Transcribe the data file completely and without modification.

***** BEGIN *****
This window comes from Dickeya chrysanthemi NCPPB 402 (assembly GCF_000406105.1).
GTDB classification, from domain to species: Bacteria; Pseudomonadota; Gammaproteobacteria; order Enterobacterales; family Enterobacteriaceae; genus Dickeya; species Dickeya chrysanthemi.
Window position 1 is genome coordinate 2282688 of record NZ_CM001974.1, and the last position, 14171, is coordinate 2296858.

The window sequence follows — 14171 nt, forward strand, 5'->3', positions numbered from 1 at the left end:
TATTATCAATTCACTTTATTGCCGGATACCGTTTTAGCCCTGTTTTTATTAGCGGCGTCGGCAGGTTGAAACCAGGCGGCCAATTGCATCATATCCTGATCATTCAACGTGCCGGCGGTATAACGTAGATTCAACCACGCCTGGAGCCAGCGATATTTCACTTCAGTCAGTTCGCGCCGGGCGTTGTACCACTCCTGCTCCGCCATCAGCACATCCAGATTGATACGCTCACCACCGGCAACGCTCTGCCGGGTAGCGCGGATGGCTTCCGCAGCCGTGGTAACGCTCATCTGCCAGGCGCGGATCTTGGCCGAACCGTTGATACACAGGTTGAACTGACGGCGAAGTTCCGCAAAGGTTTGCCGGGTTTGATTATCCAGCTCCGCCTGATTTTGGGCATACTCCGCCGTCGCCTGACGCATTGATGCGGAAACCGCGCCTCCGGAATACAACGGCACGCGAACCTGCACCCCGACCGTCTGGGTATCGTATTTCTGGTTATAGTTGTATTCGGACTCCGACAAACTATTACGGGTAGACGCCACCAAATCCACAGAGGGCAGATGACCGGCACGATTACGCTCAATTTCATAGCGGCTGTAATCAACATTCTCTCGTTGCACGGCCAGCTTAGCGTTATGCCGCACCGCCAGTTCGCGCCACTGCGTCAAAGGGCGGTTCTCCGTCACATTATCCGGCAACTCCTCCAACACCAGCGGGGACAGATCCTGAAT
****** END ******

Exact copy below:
This window comes from Dickeya chrysanthemi NCPPB 402 (assembly GCF_000406105.1).
GTDB classification, from domain to species: Bacteria; Pseudomonadota; Gammaproteobacteria; order Enterobacterales; family Enterobacteriaceae; genus Dickeya; species Dickeya chrysanthemi.
Window position 1 is genome coordinate 2282688 of record NZ_CM001974.1, and the last position, 14171, is coordinate 2296858.

The window sequence follows — 14171 nt, forward strand, 5'->3', positions numbered from 1 at the left end:
TATTATCAATTCACTTTATTGCCGGATACCGTTTTAGCCCTGTTTTTATTAGCGGCGTCGGCAGGTTGAAACCAGGCGGCCAATTGCATCATATCCTGATCATTCAACGTGCCGGCGGTATAACGTAGATTCAACCACGCCTGGAGCCAGCGATATTTCACTTCAGTCAGTTCGCGCCGGGCGTTGTACCACTCCTGCTCCGCCATCAGCACATCCAGATTGATACGCTCACCACCGGCAACGCTCTGCCGGGTAGCGCGGATGGCTTCCGCAGCCGTGGTAACGCTCATCTGCCAGGCGCGGATCTTGGCCGAACCGTTGATACACAGGTTGAACTGACGGCGAAGTTCCGCAAAGGTTTGCCGGGTTTGATTATCCAGCTCCGCCTGATTTTGGGCATACTCCGCCGTCGCCTGACGCATTGATGCGGAAACCGCGCCTCCGGAATACAACGGCACGCGAACCTGCACCCCGACCGTCTGGGTATCGTATTTCTGGTTATAGTTGTATTCGGACTCCGACAAACTATTACGGGTAGACGCCACCAAATCCACAGAGGGCAGATGACCGGCACGATTACGCTCAATTTCATAGCGGCTGTAATCAACATTCTCTCGTTGCACGGCCAGCTTAGCGTTATGCCGCACCGCCAGTTCGCGCCACTGCGTCAAAGGGCGGTTCTCCGTCACATTATCCGGCAACTCCTCCAACACCAGCGGGGACAGATCCTGAAT